We made our way to the bar where the friendly atmosphere continued. I finally got my Scottish fix in the form of a Scotch Pie, which was nice as there is nowhere in England to get them since Morrisons stopped stocking them. For those not in the know, the reason for all things Scottish being in abundance in Corby was the fact that in the 1930s, thousands of Scottish steelworkers emigrated to the town in search of work, the bulk of which were employed by Stewarts & Lloyds, now owned by Indian firm Tata Steel after being nationalised in 1967. The friendly welcome continued here and the guy we were chatting to was the cousin of former Newcastle, West Brom and Watford player George Reilly. He scored the winner in Watford's 1984 FA Cup Semi-Final against Plymouth, ironically the side my own team Wycombe were facing today. Looking on Wikipedia later, I found out that he had part of his ear bitten off on a building site in 2003, with his attacker claiming to be an Argyle fan. The friendly committee member even invited us into the committee room at half time where we had complimentary biscuits, tea and pork pies. I've had plenty of nice welcomes at clubs, but this really went above and beyond.
It was a shame then that we couldn't bring them a win. We were seeing Lutterworth Athletic for the second time in a few days, having been witness to them winning convincingly at home to Bugbrooke St Michaels last Friday. Though they dominated from start to finish on this occasion, they'd get nowhere close to scoring the five that they did at home, as they were met by a resolute backline who defended like trojans. When the visitors did manage to get a shot in on goal they were foiled by the impressive form of home keeper Dominic Roggero who made several great stops, diving at the feet of visiting attackers on several occasions. Eventually though the pressure would tell, but they held out until the 50th minute when Lutterworth took the lead from close range. They added a second late on, which was well deserved given the state of play, but teams with lesser spirit than the hosts could have been in for a real hiding.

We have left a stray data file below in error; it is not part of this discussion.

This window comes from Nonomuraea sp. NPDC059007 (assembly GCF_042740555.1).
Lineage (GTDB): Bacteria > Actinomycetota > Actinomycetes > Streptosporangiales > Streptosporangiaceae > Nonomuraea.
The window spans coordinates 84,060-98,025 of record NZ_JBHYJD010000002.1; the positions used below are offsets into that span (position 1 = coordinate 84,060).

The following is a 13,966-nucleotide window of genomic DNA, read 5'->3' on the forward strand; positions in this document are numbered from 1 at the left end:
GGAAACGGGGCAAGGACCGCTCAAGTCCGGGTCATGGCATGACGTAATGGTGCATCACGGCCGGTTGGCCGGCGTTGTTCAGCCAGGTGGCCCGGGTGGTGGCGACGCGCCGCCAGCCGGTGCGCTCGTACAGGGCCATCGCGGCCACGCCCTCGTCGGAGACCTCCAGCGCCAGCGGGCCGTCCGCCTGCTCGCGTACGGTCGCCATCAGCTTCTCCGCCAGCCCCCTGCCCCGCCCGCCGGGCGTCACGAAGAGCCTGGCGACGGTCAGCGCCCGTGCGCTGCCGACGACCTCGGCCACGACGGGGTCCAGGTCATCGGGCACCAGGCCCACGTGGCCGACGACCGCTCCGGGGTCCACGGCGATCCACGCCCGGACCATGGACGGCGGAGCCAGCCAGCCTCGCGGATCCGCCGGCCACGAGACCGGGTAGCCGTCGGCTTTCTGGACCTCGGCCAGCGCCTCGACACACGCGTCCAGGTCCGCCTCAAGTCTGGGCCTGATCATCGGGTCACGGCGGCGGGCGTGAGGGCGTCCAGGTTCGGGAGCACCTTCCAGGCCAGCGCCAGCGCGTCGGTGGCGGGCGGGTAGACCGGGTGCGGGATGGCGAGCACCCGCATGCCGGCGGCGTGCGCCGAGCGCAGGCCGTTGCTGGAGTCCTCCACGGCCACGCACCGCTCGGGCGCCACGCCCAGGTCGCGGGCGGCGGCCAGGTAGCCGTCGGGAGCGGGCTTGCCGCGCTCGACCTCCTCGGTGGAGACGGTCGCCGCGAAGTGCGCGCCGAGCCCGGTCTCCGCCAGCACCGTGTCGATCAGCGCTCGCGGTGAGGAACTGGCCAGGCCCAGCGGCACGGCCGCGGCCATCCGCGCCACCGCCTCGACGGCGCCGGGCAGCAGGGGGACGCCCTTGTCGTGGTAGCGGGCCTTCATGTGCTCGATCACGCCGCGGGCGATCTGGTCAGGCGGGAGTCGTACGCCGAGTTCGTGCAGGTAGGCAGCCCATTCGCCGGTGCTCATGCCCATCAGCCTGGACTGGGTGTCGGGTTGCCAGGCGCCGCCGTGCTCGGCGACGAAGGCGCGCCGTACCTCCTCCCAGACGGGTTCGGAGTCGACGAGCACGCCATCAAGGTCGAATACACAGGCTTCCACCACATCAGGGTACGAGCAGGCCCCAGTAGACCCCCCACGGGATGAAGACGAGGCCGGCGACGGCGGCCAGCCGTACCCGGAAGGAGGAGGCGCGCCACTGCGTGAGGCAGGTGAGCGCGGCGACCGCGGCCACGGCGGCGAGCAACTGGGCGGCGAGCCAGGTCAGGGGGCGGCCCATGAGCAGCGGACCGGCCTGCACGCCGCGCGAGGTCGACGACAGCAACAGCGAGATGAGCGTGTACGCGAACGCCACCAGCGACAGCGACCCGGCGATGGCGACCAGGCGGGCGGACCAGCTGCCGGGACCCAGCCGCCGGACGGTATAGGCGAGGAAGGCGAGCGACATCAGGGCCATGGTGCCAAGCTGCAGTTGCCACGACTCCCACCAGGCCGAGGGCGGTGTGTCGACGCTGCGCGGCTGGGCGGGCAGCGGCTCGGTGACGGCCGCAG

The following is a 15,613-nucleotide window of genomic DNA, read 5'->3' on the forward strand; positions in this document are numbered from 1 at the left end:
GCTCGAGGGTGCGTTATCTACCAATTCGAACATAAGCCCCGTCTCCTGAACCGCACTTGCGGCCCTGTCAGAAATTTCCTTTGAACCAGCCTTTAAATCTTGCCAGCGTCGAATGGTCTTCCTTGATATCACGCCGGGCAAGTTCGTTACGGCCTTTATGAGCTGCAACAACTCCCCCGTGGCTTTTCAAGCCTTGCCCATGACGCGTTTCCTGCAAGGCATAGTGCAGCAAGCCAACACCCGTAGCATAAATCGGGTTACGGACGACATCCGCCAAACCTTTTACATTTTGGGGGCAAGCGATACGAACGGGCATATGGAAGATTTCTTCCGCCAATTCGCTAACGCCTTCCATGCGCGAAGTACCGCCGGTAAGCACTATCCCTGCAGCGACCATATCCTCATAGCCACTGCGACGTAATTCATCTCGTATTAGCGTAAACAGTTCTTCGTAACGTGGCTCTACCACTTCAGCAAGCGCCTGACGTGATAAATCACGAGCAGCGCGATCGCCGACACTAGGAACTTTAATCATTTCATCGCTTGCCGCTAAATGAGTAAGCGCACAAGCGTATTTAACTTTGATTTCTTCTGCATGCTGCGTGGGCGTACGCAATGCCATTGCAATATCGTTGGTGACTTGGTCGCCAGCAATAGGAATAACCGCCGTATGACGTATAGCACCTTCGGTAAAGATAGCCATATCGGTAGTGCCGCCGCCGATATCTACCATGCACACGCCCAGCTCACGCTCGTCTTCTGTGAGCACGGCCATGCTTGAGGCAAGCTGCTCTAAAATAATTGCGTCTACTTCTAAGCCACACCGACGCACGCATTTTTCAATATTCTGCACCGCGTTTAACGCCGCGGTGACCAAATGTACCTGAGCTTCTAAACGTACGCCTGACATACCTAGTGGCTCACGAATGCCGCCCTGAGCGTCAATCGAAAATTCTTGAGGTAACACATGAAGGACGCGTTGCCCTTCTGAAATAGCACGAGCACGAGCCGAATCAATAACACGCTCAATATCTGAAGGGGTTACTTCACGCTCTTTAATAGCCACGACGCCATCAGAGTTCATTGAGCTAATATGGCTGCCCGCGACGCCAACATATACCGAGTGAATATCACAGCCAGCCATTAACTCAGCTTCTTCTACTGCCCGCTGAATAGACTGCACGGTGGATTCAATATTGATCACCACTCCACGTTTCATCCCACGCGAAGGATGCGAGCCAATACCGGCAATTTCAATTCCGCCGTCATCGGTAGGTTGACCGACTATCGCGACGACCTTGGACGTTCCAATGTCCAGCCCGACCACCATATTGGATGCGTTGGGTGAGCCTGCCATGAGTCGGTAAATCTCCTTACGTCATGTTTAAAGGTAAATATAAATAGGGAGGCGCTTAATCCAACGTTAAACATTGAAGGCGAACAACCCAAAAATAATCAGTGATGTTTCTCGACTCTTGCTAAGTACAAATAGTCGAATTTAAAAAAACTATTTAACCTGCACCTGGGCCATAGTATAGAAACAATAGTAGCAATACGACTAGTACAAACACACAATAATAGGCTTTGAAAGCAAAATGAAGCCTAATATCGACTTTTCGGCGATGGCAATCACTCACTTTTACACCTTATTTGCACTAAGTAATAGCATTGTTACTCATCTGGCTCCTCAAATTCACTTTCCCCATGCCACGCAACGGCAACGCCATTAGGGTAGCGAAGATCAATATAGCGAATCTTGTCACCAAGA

During the game Chris and I had been talking to the club official about groundhopping, and telling him about the organised groundhops that our mutual friends Chris & Laurence organise. The guy was very keen for his club to host one, though sadly it won't be in the next couple of years as all the teams are pretty much confirmed. It's a shame, as on today experience, they'd make superb hosts. We said our goodbyes and made our way back to the car. Thankfully Corby was close enough to BBC Three Counties transmitters to listen to the coverage of the end of the Wycombe game which had been delayed due to bad organisation at Plymouth's ticket office and a player injury. So I was delighted when at 5.15 it was announced that Wycombe had equalised down in Devon, to make it 3-3 with Wycombe having been 3-1 down and seemingly out. A nice little bonus was hearing that the Franchise club from Milton Keynes had yet again lost, and fingers crossed would be swapping leagues with Wycombe at the end of the season. I dropped Chris at home at 6, getting home myself at 6.45. I spend the evening watching Corrie and Match Of The Day, chatting online and doing some work on my blog. With 3 games tomorrow, I was glad to at least complete my Rothwell Corinthians entry, as I'll be well behind soon.
OCCUPATION ROAD is a three-sided venue owing to sharing facilities with the works rugby club. There are two covered areas - a seated stand holding around 100 and a covered standing area for around the same amount. The rest of the ground was open. The bar at the ground is well priced and offers Strongbow & Magners for cider drinkers as well as a range of other drinks. For food there are hot pies, with the highlight being the Scotch Pies which were great value and very tasty.
Entry was a bargain £3 and the welcome was super-friendly, so although there was not much around the ground, I'd recommend a visit. The ground is an interesting one to look at, and you can stand on the bar balcony for a great view of the action. You'll also get a really friendly welcome from the club and at £3 entry it's one of the cheapest days out at step 6 in the country.